Like every parent I thought I’d be cooler and more laid back than my parents were. 33 months later, I’ve had to rethink that. My parents weren’t always the strict, stressed couple I remember growing up. I’ve seen old pictures — there was a time when they were young and energetic. Raising two sons has a way of catching up with you.
Over the past months I’ve noticed changes, I’d like to say subtle changes, but I don’t do subtle . I started morphing into my parents. If you are a parent you’ve either experienced this or are in denial.
I’ve put together this list to see if you’ve become your parents.
The Bulging Vein in My Forehead – I first noticed this during Mommy and Me Class. I thought being the only Daddy in Mommy and Me class would have set the vein a popping. Bringing a cooler of beer tucked under the baby stroller took care of that for me. However spending most of the classes prying open Cristian’s mouth making sure he wasn’t eating Play Doh. Stopping him from gobbling up other kids’ snacks, and keeping us both from looking like an old drop cloth while he played with paint and shaving cream made me twitchy.
Daddy Doesn’t Do Tantrums – I was born in the mid 60s before parenting books, websites—or even the internet. In those days common sense was an essential component to parenting. My Dad comes to mind, he had no tolerance for tantrums so he used an old-school approach — he ignored them. Tantrums are Toddler Performance Art. They work best in front of an engaged audience — the show ends quickly when there’s no audience entertaining them.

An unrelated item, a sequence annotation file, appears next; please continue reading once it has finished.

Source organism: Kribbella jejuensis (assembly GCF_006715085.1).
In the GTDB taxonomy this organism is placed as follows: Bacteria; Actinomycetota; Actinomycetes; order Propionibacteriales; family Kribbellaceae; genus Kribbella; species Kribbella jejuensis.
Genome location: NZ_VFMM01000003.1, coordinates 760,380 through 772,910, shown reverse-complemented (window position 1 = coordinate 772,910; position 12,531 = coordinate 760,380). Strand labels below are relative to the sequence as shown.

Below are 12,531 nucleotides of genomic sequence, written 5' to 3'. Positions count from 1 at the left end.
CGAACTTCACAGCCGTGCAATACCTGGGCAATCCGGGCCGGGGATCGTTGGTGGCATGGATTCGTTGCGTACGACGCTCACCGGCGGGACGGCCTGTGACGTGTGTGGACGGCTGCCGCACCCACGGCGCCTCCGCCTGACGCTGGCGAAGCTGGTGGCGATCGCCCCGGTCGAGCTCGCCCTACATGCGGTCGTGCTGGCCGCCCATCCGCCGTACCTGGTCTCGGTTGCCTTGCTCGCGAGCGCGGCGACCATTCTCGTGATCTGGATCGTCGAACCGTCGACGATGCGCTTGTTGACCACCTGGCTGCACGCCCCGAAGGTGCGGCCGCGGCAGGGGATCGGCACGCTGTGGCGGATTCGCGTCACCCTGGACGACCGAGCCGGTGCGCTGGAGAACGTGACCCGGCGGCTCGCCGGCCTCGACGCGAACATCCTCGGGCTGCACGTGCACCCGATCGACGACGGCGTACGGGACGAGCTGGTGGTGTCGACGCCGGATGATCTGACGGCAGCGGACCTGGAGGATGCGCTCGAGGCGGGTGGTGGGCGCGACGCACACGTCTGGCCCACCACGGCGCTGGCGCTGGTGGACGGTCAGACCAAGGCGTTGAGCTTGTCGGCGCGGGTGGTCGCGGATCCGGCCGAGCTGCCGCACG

Heeding Dad’s wisdom, I adopted this policy on Day One. Holding my crying one-hour old son, I whispered to him gently. “Cristian, I love you but you need to know something, Daddy doesn’t do tantrums. I’m going to let this one slide because it’s your birthday and you don’t know the rules yet, but going forward I want you to remember this little talk.” To date, he’s been slow picking up on this one.
Parents Say No, Grandparents Say Yes – You know karma’s bitten you in the ass the first time this happens. When I was a kid visiting my grandparents meant I’d get away with things I never could at home. I remember my grandmother saving a six-year old me from a butt whipping or two. These days Mom is the one spoiling the little one. I usually find her chuckling as she sees my expression as she’s giving Cristian a sugary snack right before his bedtime.
You’ve Become Your Child’s Personal Driver – Mom never learned to drive, so in addition to being the sole breadwinner, Dad sometimes had to drive a group of us home from soccer practice, or drop me off at a hockey game in Williamsburg. After working on job sites as a carpenter, he preferred to relax with a beer or two and the evening news, but off we would go.
These days I take Cristian to play dates, My Gym classes, or to the park to play and burn off excess energy. It’s inconvenient at times, especially after a nutty week at work but I knew this was part of becoming a Dad.
Of course it’s all a matter of perspective, one of my favorite memories of my Dad was the two of us battling rush-hour traffic to get into Manhattan. Although he hated driving into Manhattan under most circumstances, he drove me and about 30 pounds of props in to a photo studio on 18th Street, because third-year photo majors rarely get access to a professor’s photo studio for a shoot. Hopefully when he grows up Cristian will have similar memories of me.